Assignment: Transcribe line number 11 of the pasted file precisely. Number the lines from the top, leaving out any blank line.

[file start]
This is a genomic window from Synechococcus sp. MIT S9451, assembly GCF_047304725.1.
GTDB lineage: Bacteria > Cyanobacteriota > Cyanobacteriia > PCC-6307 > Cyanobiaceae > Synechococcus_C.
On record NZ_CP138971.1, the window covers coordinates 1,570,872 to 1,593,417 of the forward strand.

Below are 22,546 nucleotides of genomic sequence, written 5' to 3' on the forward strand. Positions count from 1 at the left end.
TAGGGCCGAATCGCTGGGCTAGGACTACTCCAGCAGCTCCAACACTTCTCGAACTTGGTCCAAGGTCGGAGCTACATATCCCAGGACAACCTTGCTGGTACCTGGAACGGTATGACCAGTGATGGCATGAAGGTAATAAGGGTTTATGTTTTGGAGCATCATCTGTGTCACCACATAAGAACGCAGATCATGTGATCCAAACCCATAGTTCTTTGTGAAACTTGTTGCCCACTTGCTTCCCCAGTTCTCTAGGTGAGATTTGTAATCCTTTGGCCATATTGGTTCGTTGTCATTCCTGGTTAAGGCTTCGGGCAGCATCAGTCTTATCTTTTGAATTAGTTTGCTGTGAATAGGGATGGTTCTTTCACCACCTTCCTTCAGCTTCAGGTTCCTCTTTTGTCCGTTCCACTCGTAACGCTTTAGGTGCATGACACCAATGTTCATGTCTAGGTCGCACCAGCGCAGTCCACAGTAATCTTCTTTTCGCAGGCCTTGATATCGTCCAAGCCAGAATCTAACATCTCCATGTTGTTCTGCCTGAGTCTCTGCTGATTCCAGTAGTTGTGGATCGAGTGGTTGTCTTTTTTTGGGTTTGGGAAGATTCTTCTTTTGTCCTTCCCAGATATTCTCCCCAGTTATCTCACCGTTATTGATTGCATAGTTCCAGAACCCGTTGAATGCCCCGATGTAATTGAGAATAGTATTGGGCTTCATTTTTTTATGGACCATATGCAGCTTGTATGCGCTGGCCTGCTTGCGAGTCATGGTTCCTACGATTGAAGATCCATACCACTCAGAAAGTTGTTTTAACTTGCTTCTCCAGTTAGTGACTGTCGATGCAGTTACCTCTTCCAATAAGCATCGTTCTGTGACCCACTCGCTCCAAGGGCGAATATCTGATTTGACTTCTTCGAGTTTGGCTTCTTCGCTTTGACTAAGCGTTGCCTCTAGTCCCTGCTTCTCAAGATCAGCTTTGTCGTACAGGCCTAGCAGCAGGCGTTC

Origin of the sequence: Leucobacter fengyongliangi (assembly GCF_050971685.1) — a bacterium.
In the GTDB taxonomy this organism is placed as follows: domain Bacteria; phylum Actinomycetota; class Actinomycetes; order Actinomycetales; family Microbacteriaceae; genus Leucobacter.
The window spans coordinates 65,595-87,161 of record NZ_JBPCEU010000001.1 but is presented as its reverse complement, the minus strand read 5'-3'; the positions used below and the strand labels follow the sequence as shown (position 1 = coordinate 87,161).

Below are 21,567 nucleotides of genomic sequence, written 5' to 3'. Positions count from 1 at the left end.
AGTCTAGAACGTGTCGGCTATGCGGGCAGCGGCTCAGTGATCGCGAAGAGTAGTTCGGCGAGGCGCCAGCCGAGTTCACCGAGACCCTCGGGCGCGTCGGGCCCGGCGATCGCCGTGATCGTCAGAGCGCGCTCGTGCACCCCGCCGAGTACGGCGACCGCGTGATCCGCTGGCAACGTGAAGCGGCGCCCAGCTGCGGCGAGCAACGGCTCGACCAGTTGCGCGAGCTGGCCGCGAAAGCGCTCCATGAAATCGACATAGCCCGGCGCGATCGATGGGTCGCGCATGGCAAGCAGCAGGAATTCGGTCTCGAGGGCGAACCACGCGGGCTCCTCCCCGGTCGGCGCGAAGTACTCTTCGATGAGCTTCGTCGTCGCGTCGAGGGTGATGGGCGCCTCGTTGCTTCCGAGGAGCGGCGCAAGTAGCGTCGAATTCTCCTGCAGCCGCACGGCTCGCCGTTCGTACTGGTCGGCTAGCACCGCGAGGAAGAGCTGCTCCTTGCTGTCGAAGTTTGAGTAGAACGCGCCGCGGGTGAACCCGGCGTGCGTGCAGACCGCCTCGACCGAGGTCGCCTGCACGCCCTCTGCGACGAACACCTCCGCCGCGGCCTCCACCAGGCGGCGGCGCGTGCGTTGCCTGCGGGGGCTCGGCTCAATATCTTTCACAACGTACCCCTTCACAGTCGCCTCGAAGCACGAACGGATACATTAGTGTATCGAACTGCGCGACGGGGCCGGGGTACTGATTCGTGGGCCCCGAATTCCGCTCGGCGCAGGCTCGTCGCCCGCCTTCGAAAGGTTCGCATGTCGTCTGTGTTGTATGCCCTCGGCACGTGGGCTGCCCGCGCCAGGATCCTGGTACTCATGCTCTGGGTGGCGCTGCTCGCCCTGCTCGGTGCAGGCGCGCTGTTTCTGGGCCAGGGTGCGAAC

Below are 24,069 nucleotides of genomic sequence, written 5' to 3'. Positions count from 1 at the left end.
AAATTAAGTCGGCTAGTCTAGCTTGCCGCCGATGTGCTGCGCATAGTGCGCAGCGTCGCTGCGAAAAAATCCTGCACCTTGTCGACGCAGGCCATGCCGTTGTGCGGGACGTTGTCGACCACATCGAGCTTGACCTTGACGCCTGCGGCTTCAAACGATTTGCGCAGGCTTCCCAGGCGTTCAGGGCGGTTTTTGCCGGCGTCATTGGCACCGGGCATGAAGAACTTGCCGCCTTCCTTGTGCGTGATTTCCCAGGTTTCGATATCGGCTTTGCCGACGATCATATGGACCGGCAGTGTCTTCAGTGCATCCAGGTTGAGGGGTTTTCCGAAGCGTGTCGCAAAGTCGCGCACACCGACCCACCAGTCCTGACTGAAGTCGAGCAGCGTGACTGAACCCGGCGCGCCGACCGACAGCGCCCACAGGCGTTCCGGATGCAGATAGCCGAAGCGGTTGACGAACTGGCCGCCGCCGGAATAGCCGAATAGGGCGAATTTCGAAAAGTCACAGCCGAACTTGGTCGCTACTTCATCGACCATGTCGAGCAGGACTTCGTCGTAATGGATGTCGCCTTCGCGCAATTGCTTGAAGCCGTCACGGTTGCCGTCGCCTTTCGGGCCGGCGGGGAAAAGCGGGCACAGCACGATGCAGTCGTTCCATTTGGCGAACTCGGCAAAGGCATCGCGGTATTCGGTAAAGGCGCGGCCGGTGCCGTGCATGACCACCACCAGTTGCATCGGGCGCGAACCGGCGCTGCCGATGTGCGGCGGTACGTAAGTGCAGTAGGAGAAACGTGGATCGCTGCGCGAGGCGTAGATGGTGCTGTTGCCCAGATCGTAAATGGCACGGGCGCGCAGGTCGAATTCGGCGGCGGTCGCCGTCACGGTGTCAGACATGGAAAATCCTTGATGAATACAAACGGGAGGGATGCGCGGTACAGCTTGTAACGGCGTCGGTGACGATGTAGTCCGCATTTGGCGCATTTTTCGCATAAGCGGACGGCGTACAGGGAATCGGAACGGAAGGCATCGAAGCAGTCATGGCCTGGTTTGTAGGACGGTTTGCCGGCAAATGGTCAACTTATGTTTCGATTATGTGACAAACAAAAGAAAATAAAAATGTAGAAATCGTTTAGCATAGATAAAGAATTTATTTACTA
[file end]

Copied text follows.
Below are 24,069 nucleotides of genomic sequence, written 5' to 3'. Positions count from 1 at the left end.